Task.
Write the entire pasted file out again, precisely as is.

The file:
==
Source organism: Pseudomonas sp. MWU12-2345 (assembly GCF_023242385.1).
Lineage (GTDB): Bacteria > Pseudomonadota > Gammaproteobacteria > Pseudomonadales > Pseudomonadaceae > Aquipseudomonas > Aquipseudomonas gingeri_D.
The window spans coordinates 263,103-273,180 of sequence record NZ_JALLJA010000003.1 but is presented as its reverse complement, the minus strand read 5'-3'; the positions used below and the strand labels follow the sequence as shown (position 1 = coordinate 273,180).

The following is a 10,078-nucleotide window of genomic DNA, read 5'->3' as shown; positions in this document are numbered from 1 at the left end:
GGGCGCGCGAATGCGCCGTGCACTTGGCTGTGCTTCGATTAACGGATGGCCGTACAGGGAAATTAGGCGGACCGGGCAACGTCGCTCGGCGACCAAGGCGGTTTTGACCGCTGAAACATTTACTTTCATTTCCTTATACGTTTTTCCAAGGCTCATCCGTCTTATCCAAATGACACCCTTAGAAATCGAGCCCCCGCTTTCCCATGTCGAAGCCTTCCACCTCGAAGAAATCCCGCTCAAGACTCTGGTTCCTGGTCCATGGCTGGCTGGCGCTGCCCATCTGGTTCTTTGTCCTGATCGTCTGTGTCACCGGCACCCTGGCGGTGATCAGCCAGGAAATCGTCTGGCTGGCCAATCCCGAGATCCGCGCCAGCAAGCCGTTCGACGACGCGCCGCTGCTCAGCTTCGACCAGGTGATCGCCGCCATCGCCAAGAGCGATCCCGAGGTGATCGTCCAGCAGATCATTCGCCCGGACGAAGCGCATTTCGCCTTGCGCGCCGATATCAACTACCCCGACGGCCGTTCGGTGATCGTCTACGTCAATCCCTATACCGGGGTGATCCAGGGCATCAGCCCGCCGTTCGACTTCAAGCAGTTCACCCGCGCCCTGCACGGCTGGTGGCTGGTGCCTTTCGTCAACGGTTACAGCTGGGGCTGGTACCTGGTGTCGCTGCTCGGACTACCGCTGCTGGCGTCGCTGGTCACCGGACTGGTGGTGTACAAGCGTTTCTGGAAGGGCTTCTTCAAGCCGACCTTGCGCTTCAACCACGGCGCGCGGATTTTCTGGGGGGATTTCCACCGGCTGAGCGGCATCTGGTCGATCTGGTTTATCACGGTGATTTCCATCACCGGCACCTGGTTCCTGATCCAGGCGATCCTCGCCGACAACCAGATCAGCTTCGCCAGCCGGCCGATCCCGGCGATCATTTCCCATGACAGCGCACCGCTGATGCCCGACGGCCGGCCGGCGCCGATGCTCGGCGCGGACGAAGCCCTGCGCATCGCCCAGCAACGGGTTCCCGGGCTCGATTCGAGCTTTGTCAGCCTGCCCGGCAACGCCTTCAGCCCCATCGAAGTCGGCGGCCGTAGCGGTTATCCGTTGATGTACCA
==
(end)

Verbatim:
Source organism: Pseudomonas sp. MWU12-2345 (assembly GCF_023242385.1).
Lineage (GTDB): Bacteria > Pseudomonadota > Gammaproteobacteria > Pseudomonadales > Pseudomonadaceae > Aquipseudomonas > Aquipseudomonas gingeri_D.
The window spans coordinates 263,103-273,180 of sequence record NZ_JALLJA010000003.1 but is presented as its reverse complement, the minus strand read 5'-3'; the positions used below and the strand labels follow the sequence as shown (position 1 = coordinate 273,180).

The following is a 10,078-nucleotide window of genomic DNA, read 5'->3' as shown; positions in this document are numbered from 1 at the left end:
GGGCGCGCGAATGCGCCGTGCACTTGGCTGTGCTTCGATTAACGGATGGCCGTACAGGGAAATTAGGCGGACCGGGCAACGTCGCTCGGCGACCAAGGCGGTTTTGACCGCTGAAACATTTACTTTCATTTCCTTATACGTTTTTCCAAGGCTCATCCGTCTTATCCAAATGACACCCTTAGAAATCGAGCCCCCGCTTTCCCATGTCGAAGCCTTCCACCTCGAAGAAATCCCGCTCAAGACTCTGGTTCCTGGTCCATGGCTGGCTGGCGCTGCCCATCTGGTTCTTTGTCCTGATCGTCTGTGTCACCGGCACCCTGGCGGTGATCAGCCAGGAAATCGTCTGGCTGGCCAATCCCGAGATCCGCGCCAGCAAGCCGTTCGACGACGCGCCGCTGCTCAGCTTCGACCAGGTGATCGCCGCCATCGCCAAGAGCGATCCCGAGGTGATCGTCCAGCAGATCATTCGCCCGGACGAAGCGCATTTCGCCTTGCGCGCCGATATCAACTACCCCGACGGCCGTTCGGTGATCGTCTACGTCAATCCCTATACCGGGGTGATCCAGGGCATCAGCCCGCCGTTCGACTTCAAGCAGTTCACCCGCGCCCTGCACGGCTGGTGGCTGGTGCCTTTCGTCAACGGTTACAGCTGGGGCTGGTACCTGGTGTCGCTGCTCGGACTACCGCTGCTGGCGTCGCTGGTCACCGGACTGGTGGTGTACAAGCGTTTCTGGAAGGGCTTCTTCAAGCCGACCTTGCGCTTCAACCACGGCGCGCGGATTTTCTGGGGGGATTTCCACCGGCTGAGCGGCATCTGGTCGATCTGGTTTATCACGGTGATTTCCATCACCGGCACCTGGTTCCTGATCCAGGCGATCCTCGCCGACAACCAGATCAGCTTCGCCAGCCGGCCGATCCCGGCGATCATTTCCCATGACAGCGCACCGCTGATGCCCGACGGCCGGCCGGCGCCGATGCTCGGCGCGGACGAAGCCCTGCGCATCGCCCAGCAACGGGTTCCCGGGCTCGATTCGAGCTTTGTCAGCCTGCCCGGCAACGCCTTCAGCCCCATCGAAGTCGGCGGCCGTAGCGGTTATCCGTTGATGTACCA